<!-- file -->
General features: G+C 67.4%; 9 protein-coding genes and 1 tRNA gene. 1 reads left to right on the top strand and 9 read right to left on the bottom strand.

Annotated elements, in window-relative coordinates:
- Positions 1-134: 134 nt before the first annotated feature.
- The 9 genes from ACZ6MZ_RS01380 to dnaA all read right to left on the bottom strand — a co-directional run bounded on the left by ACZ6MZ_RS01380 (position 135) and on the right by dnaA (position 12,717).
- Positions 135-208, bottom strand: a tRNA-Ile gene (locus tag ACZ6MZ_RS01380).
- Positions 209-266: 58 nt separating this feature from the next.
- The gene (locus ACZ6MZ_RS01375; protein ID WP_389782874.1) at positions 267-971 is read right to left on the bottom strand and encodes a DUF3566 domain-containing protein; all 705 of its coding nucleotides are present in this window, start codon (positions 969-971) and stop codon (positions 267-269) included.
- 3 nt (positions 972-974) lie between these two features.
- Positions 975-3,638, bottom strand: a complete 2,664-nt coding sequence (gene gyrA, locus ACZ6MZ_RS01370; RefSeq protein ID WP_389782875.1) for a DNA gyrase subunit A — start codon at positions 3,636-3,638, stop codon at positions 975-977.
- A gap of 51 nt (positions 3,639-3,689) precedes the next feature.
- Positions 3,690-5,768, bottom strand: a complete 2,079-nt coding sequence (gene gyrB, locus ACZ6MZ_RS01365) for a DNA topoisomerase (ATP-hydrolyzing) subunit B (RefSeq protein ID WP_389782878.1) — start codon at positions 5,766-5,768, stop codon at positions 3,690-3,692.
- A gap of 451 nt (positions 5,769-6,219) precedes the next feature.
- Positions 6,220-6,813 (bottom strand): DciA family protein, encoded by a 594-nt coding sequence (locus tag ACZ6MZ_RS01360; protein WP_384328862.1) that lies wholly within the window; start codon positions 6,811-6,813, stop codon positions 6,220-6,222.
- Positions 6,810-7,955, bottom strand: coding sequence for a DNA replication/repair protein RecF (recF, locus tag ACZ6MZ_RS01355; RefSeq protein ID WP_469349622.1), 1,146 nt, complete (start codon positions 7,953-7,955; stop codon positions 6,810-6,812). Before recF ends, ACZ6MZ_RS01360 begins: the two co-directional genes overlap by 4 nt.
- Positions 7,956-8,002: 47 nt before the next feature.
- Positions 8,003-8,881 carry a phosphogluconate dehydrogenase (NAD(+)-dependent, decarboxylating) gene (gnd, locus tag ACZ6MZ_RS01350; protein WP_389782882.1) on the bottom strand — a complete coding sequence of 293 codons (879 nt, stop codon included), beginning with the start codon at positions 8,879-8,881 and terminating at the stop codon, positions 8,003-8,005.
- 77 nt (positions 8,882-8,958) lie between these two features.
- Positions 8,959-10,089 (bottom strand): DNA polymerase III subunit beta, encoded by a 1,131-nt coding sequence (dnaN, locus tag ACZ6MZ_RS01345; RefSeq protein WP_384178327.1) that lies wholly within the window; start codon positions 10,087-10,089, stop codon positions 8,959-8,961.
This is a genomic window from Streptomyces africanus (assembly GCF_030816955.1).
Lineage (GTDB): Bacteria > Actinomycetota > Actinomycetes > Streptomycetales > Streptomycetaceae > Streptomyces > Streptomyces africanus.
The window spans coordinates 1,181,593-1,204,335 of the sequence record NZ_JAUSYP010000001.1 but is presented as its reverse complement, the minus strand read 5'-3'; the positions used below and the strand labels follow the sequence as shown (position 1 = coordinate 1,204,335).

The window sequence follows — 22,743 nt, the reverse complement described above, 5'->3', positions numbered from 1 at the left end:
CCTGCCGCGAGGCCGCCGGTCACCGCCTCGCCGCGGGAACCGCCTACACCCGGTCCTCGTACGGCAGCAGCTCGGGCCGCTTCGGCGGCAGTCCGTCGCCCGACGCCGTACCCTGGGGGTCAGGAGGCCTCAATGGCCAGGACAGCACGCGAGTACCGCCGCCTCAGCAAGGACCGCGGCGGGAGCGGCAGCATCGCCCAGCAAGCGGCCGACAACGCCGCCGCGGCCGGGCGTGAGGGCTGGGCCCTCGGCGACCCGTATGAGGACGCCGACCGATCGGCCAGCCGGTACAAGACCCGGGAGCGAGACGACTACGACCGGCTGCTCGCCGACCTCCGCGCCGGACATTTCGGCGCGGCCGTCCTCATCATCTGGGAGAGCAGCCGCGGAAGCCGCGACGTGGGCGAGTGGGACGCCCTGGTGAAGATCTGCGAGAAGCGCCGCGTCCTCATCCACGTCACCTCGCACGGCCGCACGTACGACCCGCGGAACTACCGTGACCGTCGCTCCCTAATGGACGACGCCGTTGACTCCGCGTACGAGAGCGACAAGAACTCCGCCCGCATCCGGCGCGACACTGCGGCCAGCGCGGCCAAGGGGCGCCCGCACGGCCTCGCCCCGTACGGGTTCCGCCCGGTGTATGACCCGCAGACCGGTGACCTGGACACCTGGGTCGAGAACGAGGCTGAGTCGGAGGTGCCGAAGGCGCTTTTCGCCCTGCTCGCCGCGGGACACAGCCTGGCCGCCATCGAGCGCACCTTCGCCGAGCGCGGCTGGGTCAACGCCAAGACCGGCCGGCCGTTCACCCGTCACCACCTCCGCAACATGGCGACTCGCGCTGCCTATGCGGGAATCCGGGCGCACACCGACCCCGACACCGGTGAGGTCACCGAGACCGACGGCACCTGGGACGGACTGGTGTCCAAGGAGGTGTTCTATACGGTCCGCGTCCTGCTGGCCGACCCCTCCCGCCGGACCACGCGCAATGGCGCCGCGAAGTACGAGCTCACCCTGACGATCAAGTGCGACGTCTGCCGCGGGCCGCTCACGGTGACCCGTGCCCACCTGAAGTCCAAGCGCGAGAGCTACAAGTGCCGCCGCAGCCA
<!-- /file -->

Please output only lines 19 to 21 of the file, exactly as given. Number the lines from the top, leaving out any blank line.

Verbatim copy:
This is a genomic window from Streptomyces africanus (assembly GCF_030816955.1).
Lineage (GTDB): Bacteria > Actinomycetota > Actinomycetes > Streptomycetales > Streptomycetaceae > Streptomyces > Streptomyces africanus.
The window spans coordinates 1,181,593-1,204,335 of the sequence record NZ_JAUSYP010000001.1 but is presented as its reverse complement, the minus strand read 5'-3'; the positions used below and the strand labels follow the sequence as shown (position 1 = coordinate 1,204,335).